Thanks for the suggestion!
Yes, it learned through Q-learning to behave differently when he had this more powerful weapon, thus undertaking multiple treacherous turn in training. A “continual learning setup” would be to have it face multiple adversaries/supervisors, so it could learn how to behave in such conditions. Eventually, it would generalize and understand that “when I face this kind of agent that punishes me, it’s better to wait capability gains before taking over”. I don’t know any ML algorithm that would allow such “generalization” though.
About an organic growth: I think that, using only vanilla RL, it would still learn to behave correctly until a certain threshold in capability, and then undertake a treacherous turn. So even with N different capability levels, there would still be 2 possibilities: 1) killing the overseer gives the highest expected reward 2) the aligned behavior gives the highest expected reward.
I don’t think this demonstration truly captures treacherous turns, precisely because the agent needs to learn about how it can misbehave over multiple trials. As I understand it, a treacherous turn involves the agent modeling the environment sufficiently well that it can predict the payoff of misbehaving before taking any overt actions. The Goertzel prediction is what is happening here.
It’s important to start getting a grasp on how treacherous turns may work, and this demonstration helps; my disagreement is on how to label it.
I agree that this could be presented differently in order to be “narratively” closer to the canonical tracherous turn. However, in my opinion, this still counts as a good demonstration; think of the first 1,999 episodes (out of 2,000) as happening in Link’s mind, before taking his “real” decisions in the last episode. Granted, in our world AI would not be able to predict the future, but it would have access to sophisticated predictive tools, including machine learning.
a treacherous turn involves the agent modeling the environment sufficiently well that it can predict the payoff of misbehaving before taking any overt actions.
I agree. To be able to make this prediction, it must already know about the preferences of the overseer, know that the overseer would punish unaligned behavior, potentially estimating the punishing reward or predicting the actions the overseer would take. To make this prediction it must therefore have some kind of knowledge about how overseers behave, what actions they are likely to punish. If this knowledge does not come from experience, it must come from somewhere else, maybe from reading books/articles/Wikipedia or oberving this behaviour somewhere else, but this is outside of what I can implement right now.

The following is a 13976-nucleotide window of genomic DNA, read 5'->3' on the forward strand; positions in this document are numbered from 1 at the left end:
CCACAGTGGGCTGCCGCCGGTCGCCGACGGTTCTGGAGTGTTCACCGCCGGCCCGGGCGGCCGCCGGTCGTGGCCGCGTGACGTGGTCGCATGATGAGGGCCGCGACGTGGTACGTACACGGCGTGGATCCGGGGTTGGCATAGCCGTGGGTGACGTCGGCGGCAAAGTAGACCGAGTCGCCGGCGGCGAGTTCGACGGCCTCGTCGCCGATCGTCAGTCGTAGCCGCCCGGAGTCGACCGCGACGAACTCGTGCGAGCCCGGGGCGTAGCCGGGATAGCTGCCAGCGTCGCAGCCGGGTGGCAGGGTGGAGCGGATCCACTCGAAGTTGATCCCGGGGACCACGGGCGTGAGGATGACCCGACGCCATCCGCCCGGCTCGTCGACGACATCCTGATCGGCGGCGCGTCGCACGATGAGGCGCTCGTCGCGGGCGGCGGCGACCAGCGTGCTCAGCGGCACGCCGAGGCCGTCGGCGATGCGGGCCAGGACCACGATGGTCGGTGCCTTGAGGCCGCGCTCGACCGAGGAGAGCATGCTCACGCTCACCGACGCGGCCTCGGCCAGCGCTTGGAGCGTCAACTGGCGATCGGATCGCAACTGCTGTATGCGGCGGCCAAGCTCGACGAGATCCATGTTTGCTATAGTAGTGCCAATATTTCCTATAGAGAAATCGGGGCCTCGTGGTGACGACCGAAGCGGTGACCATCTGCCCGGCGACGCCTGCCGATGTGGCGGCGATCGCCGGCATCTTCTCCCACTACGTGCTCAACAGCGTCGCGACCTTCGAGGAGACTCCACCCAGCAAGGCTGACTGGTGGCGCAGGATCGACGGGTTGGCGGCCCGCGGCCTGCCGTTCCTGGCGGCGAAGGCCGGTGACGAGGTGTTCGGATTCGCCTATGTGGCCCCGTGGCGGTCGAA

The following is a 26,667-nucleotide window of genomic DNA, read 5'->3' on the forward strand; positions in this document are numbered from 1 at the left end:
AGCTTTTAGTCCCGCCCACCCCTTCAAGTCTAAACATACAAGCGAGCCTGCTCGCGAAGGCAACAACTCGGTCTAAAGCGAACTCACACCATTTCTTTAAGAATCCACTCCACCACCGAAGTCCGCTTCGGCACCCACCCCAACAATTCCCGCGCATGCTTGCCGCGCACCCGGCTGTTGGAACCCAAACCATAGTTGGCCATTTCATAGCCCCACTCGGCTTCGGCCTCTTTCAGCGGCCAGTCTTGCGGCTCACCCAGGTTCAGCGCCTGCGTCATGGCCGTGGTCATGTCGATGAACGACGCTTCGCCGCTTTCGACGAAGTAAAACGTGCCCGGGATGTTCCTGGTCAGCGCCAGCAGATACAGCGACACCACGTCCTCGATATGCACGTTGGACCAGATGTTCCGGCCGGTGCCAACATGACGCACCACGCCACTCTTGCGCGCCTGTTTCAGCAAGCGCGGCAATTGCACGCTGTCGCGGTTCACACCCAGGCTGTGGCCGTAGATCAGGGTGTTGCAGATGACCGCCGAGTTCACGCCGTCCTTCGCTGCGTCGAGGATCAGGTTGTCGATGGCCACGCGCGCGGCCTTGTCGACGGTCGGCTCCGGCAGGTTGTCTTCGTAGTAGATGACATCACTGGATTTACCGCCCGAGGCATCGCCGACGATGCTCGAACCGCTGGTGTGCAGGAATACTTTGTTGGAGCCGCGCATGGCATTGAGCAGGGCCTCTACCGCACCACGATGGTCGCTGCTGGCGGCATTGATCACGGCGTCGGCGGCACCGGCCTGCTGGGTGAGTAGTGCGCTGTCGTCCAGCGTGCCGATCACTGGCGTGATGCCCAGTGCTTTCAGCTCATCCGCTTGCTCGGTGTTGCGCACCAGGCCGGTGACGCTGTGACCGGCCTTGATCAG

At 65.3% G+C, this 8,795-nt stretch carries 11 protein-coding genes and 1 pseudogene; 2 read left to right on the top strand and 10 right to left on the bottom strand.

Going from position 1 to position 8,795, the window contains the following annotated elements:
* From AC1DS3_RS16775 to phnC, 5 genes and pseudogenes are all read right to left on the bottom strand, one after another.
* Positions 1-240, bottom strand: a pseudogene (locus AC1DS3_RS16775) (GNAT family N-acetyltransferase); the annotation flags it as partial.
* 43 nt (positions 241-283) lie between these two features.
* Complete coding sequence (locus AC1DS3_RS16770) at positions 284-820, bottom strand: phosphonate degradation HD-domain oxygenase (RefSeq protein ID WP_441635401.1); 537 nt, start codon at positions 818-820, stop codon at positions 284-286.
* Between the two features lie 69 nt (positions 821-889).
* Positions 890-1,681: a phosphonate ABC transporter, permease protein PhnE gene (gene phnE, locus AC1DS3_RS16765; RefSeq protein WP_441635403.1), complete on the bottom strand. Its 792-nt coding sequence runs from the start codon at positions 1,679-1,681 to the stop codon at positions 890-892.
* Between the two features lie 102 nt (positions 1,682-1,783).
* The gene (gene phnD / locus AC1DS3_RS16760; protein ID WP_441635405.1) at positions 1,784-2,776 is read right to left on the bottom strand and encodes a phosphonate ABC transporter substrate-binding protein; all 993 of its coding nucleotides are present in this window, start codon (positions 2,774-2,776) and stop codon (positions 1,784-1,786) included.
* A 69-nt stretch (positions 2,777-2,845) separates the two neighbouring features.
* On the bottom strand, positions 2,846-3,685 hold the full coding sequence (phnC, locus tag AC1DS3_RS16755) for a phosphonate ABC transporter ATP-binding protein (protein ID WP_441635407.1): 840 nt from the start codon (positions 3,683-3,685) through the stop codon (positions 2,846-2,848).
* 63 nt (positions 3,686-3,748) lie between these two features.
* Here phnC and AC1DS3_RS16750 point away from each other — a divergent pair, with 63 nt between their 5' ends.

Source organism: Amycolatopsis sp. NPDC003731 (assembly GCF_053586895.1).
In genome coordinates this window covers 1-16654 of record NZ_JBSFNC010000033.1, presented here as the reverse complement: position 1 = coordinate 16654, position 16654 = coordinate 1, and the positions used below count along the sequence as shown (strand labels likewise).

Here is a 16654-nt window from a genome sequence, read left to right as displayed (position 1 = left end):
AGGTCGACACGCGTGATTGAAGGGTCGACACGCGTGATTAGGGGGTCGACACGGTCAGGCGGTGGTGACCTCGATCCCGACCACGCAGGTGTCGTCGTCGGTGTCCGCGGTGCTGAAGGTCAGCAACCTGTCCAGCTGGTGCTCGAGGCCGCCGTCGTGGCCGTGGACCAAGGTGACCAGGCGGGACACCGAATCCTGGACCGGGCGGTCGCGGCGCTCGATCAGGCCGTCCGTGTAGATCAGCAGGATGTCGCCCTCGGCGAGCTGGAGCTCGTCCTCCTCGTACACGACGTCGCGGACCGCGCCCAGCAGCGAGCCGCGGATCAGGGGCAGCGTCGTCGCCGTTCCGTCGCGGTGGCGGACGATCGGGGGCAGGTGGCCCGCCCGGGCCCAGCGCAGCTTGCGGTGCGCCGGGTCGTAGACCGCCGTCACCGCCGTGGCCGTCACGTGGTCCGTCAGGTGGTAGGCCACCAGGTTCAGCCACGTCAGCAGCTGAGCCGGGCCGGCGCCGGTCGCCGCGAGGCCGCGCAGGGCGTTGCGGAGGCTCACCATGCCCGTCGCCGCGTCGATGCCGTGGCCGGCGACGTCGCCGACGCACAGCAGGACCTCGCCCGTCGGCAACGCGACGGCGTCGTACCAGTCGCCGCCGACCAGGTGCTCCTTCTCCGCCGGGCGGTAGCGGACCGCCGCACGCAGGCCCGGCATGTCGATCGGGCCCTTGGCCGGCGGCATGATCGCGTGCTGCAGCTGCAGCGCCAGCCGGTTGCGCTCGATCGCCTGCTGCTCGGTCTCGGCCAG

The Goertzel prediction is what is happening here.
I agree that this does not correctly illustrate a treacherous right now, but it is moving towards it.
I’d like to register an intuition that I could come up with a (toy, unrealistic) continual learning scenario that looks like a treacherous turn with today’s ML, perhaps by restricting the policies that the agent can learn, giving it a strong inductive bias that lets it learn the environment and the supervisor’s preferences quickly and accurately, and making it model-based. It would look something like Stuart Armstrong’s toy version of the AI alignment problem, but with a learned environment model (but maybe learned from a very strong prior, not a neural net).
This is just an intuition, not a strong belief, but it would be enough for me to work on this if I had the time to do so.